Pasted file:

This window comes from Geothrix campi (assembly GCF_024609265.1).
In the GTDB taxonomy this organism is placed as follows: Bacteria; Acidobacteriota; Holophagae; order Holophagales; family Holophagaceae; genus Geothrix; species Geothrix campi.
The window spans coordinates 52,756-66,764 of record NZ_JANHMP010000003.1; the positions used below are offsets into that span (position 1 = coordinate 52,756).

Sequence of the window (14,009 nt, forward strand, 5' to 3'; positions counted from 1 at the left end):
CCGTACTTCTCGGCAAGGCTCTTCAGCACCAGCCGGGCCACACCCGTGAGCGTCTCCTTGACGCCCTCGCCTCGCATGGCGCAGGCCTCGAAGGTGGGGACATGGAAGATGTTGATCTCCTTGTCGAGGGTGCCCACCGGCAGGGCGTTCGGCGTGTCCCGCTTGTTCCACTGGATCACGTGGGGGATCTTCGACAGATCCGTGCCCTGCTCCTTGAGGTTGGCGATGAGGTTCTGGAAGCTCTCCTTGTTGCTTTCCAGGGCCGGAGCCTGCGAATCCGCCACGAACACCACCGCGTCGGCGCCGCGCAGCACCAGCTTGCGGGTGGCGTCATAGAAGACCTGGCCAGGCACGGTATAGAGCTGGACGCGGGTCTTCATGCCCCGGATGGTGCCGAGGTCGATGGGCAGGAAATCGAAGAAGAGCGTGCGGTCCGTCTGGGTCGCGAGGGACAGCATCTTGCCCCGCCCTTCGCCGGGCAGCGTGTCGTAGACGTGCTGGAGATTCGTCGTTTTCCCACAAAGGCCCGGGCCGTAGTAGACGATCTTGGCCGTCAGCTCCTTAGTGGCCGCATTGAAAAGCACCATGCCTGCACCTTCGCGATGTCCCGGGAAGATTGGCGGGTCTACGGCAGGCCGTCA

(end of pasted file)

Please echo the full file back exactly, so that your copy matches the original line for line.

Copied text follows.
This window comes from Geothrix campi (assembly GCF_024609265.1).
In the GTDB taxonomy this organism is placed as follows: Bacteria; Acidobacteriota; Holophagae; order Holophagales; family Holophagaceae; genus Geothrix; species Geothrix campi.
The window spans coordinates 52,756-66,764 of record NZ_JANHMP010000003.1; the positions used below are offsets into that span (position 1 = coordinate 52,756).

Sequence of the window (14,009 nt, forward strand, 5' to 3'; positions counted from 1 at the left end):
CCGTACTTCTCGGCAAGGCTCTTCAGCACCAGCCGGGCCACACCCGTGAGCGTCTCCTTGACGCCCTCGCCTCGCATGGCGCAGGCCTCGAAGGTGGGGACATGGAAGATGTTGATCTCCTTGTCGAGGGTGCCCACCGGCAGGGCGTTCGGCGTGTCCCGCTTGTTCCACTGGATCACGTGGGGGATCTTCGACAGATCCGTGCCCTGCTCCTTGAGGTTGGCGATGAGGTTCTGGAAGCTCTCCTTGTTGCTTTCCAGGGCCGGAGCCTGCGAATCCGCCACGAACACCACCGCGTCGGCGCCGCGCAGCACCAGCTTGCGGGTGGCGTCATAGAAGACCTGGCCAGGCACGGTATAGAGCTGGACGCGGGTCTTCATGCCCCGGATGGTGCCGAGGTCGATGGGCAGGAAATCGAAGAAGAGCGTGCGGTCCGTCTGGGTCGCGAGGGACAGCATCTTGCCCCGCCCTTCGCCGGGCAGCGTGTCGTAGACGTGCTGGAGATTCGTCGTTTTCCCACAAAGGCCCGGGCCGTAGTAGACGATCTTGGCCGTCAGCTCCTTAGTGGCCGCATTGAAAAGCACCATGCCTGCACCTTCGCGATGTCCCGGGAAGATTGGCGGGTCTACGGCAGGCCGTCA